So I pitched out all new Clam on 4 rods and waited. The Blues and Whiting tasting the new clams was a real pain. Having to constantly be checking baits over and over again.   But the bites were there. Unlike when I fished with DOA Rob in 45 degree water....." we would loved to of had bites back then."  at least, so no complaints out me!  The rod bounced hard again. And I cranked another exact same size Drum to the boat.

I had a few ripped off baits, a few runs and then no hook break-offs. And a few more Whiting ingesting my large circle hook. And the bite quit. As the tide started to change and a long rip line heading my way confirmed that. So I changed positions and even marked big fish off the rocks in 65 feet of water. So I tried it. The tide was slack and the Whiting were all over my baits.

So I tried float-rig fishing one more time, on the North Jetty.  Figuring I may get a Redbass like I usually do. But the Bluefish were here too. Which confirmed my "the Bluefish are everywhere out there", suspicions.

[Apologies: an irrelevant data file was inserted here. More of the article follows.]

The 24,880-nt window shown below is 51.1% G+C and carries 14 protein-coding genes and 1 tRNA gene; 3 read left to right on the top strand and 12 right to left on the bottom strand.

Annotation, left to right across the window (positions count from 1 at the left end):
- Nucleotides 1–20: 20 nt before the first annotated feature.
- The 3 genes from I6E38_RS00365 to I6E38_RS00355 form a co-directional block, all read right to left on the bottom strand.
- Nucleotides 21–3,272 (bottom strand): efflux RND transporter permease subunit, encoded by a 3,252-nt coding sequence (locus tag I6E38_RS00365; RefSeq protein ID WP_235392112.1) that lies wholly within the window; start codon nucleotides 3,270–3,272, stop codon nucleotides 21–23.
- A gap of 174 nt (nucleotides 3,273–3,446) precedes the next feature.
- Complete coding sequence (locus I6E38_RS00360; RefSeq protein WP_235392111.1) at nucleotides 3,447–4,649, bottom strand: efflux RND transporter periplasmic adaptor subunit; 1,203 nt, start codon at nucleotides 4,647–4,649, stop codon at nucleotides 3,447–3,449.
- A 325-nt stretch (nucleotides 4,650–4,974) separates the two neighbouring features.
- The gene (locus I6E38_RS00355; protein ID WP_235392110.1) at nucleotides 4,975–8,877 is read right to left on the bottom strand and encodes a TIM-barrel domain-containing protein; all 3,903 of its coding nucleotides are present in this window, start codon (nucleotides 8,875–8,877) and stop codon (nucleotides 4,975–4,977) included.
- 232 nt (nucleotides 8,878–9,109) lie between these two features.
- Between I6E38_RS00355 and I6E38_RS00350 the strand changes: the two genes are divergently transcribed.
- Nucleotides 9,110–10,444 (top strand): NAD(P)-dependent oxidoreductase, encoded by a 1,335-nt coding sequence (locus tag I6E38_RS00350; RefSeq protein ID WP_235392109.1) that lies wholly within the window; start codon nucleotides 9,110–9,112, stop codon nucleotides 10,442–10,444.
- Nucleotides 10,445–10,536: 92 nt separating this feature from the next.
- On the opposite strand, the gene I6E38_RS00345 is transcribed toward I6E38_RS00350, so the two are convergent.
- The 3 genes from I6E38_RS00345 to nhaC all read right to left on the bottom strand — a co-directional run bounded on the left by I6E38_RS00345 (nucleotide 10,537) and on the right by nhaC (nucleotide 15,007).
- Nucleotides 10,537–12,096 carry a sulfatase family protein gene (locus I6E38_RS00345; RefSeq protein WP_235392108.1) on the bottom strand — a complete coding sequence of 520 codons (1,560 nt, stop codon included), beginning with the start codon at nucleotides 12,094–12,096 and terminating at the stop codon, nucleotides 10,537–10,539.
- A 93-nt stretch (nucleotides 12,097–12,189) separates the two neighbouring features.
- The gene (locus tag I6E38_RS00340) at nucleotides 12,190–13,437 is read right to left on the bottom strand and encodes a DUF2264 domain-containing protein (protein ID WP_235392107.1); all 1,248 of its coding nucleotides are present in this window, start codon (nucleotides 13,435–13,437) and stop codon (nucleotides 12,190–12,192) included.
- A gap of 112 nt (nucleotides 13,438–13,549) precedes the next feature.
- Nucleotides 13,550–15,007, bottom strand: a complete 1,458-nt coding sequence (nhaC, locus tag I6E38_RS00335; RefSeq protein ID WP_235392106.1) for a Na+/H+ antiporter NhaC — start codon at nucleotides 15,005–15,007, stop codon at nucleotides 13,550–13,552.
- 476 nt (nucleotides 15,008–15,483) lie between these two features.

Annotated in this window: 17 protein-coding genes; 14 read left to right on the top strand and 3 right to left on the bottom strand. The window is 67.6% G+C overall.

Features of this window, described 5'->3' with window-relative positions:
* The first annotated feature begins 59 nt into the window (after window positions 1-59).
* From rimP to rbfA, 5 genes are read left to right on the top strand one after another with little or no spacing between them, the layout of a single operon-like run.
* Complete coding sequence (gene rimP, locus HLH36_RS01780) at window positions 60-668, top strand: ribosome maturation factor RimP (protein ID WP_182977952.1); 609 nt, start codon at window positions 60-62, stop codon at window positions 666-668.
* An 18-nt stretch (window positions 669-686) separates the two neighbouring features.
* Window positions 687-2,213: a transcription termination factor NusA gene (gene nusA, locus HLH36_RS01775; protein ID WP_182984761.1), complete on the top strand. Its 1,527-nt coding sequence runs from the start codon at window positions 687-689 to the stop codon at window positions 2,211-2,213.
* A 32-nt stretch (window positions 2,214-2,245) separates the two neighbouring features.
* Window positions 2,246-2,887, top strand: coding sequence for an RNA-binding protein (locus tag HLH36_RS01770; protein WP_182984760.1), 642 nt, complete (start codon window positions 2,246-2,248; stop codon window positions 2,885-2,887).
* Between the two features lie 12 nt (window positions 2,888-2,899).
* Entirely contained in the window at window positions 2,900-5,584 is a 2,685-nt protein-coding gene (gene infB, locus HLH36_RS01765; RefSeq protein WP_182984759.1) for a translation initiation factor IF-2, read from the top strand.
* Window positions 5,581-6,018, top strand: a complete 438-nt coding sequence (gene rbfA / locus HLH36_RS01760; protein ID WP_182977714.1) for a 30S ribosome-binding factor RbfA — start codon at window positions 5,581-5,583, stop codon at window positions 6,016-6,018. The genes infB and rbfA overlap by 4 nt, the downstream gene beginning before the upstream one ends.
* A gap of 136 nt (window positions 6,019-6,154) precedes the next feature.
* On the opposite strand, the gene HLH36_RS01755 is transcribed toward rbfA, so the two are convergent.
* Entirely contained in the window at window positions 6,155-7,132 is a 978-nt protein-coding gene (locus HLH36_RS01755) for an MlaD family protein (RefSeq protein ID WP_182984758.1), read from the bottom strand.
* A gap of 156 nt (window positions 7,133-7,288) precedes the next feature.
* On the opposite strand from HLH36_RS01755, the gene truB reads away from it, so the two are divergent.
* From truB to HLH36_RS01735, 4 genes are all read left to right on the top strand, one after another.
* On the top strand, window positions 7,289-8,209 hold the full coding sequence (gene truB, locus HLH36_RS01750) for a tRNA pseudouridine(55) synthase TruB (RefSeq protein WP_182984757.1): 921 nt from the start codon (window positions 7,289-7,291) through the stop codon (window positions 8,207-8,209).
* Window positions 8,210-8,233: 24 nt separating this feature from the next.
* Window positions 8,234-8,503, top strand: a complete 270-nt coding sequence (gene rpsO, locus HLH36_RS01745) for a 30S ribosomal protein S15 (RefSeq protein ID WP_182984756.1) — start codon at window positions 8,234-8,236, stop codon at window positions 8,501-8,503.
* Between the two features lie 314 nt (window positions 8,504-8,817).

It seems to me that the big spawning Sheepshead should be off the rocks out on the mud or sand, because this is the time of year I catch them no where near the rocks. So I tried a spot that usually produces a big 7-Striped Jetty Snapper, by now the tide was starting to fall perfectly. Not too fast, not too slow. So I anchored up on the spot and was there 5 minutes and the heavy duty Ugly Stik started to bounce. I just left it alone.